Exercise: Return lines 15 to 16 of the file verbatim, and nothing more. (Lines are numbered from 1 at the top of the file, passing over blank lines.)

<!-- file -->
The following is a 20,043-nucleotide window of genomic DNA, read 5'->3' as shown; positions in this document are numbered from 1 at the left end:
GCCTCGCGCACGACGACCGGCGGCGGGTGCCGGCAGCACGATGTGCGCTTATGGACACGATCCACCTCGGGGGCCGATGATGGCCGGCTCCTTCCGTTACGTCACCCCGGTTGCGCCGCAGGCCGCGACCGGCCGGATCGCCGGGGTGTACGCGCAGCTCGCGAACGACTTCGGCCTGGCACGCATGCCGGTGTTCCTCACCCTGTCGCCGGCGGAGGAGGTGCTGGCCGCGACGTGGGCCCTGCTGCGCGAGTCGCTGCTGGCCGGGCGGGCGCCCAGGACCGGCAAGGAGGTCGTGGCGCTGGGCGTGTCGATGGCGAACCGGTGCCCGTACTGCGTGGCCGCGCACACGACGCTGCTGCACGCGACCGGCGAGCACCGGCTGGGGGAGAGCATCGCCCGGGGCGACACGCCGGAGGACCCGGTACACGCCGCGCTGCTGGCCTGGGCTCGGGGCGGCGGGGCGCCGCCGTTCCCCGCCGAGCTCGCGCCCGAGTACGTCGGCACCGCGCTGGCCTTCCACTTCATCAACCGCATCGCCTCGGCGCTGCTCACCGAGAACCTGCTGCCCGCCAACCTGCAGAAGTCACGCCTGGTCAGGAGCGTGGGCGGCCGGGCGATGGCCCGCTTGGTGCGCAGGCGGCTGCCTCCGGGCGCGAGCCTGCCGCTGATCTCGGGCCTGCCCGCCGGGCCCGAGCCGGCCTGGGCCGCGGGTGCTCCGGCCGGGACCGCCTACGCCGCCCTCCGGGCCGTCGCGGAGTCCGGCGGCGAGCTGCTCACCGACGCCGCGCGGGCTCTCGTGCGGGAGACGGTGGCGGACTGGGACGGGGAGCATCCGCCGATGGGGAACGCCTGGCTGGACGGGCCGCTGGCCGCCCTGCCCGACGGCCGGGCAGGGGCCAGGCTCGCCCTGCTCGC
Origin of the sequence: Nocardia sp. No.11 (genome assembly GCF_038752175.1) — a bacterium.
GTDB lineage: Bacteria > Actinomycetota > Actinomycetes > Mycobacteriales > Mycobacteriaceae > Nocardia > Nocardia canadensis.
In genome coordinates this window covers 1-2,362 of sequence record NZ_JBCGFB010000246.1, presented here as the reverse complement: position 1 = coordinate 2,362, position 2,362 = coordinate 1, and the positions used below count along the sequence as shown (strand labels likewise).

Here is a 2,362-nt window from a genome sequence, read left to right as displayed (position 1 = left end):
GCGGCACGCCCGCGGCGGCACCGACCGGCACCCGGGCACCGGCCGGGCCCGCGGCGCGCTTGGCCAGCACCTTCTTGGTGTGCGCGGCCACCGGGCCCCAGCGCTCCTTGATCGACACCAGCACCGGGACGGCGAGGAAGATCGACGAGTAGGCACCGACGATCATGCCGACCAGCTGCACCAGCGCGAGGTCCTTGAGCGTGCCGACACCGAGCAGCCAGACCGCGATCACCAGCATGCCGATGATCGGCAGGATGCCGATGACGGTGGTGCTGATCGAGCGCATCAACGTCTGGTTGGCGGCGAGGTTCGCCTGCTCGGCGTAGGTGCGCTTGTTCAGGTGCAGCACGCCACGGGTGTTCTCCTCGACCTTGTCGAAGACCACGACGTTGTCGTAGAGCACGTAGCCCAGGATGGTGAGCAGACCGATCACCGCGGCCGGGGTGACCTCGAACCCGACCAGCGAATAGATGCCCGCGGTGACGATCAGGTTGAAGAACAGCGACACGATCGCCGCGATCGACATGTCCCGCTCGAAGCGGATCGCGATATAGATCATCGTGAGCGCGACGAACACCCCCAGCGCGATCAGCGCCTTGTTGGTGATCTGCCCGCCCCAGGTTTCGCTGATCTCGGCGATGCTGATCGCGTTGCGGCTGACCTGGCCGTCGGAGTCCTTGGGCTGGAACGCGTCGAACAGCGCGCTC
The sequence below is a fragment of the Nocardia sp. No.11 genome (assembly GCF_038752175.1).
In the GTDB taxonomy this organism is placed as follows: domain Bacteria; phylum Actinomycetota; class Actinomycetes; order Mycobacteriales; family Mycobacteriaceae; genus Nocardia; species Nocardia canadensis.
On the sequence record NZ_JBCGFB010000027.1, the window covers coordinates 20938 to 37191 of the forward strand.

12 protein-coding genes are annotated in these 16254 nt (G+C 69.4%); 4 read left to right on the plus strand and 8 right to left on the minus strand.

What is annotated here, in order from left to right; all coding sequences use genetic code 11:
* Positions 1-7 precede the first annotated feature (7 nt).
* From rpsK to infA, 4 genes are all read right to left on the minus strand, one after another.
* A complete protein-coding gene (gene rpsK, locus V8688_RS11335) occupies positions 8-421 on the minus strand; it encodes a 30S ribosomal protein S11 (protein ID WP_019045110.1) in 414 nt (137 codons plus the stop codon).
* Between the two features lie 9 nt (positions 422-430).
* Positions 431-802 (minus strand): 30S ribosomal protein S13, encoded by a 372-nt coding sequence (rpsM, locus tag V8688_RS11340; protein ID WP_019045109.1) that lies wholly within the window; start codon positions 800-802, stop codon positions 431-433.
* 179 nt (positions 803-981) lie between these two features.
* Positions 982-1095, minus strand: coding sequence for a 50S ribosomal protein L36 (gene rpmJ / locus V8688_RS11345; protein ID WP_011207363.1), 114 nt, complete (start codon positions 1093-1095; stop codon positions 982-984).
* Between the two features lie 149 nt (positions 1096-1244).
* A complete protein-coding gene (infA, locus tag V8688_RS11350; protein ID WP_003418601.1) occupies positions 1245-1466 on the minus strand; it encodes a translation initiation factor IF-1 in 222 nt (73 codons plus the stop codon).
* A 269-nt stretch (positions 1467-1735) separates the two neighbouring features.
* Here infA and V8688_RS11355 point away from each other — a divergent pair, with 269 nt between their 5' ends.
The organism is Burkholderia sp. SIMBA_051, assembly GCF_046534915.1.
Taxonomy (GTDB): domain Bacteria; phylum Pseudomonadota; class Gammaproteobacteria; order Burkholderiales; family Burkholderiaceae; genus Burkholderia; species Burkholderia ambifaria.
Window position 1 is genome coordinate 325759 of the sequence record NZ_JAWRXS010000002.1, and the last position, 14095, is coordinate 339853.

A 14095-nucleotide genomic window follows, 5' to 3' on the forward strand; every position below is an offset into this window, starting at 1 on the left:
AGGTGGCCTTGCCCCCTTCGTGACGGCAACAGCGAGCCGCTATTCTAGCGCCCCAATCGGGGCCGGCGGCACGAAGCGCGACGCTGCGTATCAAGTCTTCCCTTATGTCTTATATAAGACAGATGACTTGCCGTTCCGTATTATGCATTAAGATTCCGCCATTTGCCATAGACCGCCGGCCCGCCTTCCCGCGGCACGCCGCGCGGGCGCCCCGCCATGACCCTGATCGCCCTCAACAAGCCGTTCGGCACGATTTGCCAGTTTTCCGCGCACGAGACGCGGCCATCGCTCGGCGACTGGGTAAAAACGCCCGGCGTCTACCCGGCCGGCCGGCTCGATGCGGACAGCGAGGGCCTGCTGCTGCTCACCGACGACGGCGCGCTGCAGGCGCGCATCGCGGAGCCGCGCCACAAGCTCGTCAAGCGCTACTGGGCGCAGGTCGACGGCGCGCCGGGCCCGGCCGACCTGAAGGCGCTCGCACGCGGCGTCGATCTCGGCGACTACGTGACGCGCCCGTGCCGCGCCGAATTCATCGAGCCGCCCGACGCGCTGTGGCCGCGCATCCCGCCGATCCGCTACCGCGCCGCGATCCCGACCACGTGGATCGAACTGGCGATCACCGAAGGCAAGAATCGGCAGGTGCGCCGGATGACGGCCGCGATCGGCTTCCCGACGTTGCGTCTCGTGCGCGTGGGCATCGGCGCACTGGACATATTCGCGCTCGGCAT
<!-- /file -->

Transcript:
* A complete protein-coding gene (gene rpsK, locus V8688_RS11335) occupies positions 8-421 on the minus strand; it encodes a 30S ribosomal protein S11 (protein ID WP_019045110.1) in 414 nt (137 codons plus the stop codon).
* Between the two features lie 9 nt (positions 422-430).